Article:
Nursing mothers find legal support in the workplace
August 1, 1998 also marks the start of the "Nursing Mother's Bill." The bill--introduced by Minnesota Senator Ellen B. Anderson, DFL, District 66, St. Paul--was passed by the Minnesota Legislature in April, 1998, four months after the American Academy of Pediatrics released its recommendations encouraging breast milk for the first year of life. The law states: "An employer must provide reasonable break time each day to an employee who needs to express breast milk for her infant child. The employer must make reasonable efforts to provide a room or other location in close proximity to the work area other than a toilet stall."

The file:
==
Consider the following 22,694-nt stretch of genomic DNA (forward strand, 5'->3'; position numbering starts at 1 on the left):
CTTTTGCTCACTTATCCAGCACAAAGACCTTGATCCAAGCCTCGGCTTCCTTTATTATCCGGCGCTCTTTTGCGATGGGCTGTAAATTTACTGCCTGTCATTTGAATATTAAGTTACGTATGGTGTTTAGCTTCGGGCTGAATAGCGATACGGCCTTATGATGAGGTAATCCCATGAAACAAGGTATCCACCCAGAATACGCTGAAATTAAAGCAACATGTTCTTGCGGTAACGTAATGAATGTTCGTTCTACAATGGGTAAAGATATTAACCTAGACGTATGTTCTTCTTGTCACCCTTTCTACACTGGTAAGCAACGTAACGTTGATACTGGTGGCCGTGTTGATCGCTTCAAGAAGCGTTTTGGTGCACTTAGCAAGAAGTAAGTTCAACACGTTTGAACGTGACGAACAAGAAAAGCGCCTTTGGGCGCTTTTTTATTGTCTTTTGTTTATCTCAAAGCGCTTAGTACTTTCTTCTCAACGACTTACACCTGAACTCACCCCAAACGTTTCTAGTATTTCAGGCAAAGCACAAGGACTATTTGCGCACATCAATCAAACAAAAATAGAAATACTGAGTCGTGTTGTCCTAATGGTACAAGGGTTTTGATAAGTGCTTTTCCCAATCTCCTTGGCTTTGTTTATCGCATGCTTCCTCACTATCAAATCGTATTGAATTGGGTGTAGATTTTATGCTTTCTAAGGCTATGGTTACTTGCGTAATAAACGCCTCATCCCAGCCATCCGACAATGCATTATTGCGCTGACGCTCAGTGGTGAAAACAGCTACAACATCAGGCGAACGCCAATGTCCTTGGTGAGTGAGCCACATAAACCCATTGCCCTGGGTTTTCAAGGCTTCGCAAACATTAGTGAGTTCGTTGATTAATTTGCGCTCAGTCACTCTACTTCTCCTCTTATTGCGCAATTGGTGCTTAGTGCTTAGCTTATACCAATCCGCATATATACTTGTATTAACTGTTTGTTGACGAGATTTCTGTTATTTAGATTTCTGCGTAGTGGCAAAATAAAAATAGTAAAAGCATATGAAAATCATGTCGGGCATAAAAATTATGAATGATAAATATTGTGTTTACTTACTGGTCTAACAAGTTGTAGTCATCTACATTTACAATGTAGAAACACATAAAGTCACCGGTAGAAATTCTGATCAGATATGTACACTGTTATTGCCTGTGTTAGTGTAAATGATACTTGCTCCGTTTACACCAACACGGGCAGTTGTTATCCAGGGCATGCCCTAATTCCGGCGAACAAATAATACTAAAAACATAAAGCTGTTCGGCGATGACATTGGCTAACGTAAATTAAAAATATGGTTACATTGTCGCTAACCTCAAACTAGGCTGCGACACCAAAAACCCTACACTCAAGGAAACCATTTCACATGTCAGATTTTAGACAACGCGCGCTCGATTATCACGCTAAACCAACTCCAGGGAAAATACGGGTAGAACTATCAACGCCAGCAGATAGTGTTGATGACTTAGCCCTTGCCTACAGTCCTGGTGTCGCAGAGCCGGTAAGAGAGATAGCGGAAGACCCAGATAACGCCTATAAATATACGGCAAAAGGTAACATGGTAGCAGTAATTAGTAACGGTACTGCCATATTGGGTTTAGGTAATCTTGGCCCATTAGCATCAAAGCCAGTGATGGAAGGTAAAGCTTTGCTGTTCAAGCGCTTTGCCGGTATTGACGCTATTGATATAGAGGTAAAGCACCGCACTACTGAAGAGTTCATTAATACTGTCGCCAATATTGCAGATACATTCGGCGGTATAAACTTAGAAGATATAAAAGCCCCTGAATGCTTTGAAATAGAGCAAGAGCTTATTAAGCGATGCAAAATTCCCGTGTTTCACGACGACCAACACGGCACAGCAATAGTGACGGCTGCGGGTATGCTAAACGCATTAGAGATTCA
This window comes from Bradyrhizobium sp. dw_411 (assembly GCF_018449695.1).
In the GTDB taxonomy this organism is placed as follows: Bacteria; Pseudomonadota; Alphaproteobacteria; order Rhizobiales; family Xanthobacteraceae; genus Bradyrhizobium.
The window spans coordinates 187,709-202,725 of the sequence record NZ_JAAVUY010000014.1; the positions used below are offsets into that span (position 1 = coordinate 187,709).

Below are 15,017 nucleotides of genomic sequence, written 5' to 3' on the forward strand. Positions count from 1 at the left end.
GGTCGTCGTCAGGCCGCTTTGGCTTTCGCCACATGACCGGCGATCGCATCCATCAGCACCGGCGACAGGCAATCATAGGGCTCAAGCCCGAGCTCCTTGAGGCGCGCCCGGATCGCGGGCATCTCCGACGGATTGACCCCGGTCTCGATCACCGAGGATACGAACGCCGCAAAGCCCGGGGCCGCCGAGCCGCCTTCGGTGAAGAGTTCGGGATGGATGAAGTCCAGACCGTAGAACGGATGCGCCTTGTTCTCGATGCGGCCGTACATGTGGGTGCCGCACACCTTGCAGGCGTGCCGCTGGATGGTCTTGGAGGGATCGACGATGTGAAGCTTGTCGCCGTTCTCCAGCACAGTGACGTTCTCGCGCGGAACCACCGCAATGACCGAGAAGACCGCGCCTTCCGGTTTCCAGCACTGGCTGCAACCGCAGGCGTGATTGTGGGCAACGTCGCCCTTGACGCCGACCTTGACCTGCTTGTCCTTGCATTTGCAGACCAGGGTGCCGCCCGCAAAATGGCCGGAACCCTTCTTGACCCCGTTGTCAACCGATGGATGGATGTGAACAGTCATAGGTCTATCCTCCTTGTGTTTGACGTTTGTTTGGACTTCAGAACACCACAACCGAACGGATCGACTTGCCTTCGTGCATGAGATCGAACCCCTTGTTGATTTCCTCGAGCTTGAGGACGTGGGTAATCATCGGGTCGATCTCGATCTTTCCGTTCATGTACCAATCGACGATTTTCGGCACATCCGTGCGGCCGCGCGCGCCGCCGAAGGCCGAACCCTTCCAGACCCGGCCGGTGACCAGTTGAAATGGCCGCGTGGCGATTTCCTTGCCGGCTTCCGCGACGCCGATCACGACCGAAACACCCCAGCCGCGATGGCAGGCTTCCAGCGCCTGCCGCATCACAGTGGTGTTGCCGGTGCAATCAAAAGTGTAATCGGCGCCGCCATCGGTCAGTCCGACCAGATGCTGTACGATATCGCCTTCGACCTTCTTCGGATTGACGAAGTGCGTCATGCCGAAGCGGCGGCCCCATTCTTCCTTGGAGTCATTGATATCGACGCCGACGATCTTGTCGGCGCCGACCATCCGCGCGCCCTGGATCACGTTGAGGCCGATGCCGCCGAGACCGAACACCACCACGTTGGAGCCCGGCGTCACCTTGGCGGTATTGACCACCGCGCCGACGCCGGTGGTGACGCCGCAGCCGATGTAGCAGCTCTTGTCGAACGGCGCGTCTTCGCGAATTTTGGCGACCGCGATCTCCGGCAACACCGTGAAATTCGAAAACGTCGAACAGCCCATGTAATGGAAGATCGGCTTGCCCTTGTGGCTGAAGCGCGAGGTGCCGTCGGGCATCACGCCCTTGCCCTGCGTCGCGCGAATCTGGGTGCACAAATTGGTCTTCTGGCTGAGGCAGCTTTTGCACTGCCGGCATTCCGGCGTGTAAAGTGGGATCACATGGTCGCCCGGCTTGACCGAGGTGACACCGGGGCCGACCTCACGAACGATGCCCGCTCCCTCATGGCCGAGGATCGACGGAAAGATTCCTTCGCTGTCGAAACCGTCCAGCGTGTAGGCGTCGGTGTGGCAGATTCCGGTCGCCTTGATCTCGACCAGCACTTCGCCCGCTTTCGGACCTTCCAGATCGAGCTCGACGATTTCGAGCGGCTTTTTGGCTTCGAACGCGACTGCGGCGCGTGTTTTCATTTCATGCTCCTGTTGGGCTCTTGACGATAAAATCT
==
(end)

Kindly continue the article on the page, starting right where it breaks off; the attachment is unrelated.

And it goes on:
The AAP states, "Breastfeeding is primary to achieving optimal infant and child health, growth, and development." Research also indicates that breastfeeding can reduce a mother's risk of several medical conditions, including ovarian and premenopausal breast cancer; save a family more than $400 on the cost of infant formula during the first year of life; and reduce parental absence from work due to child illness. Despite these extensive findings, in 1995, only 59.4 percent of women in the United States were breastfeeding either exclusively or in combination with formula at the time of hospital discharge, and only 21.6 percent were nursing at six months.
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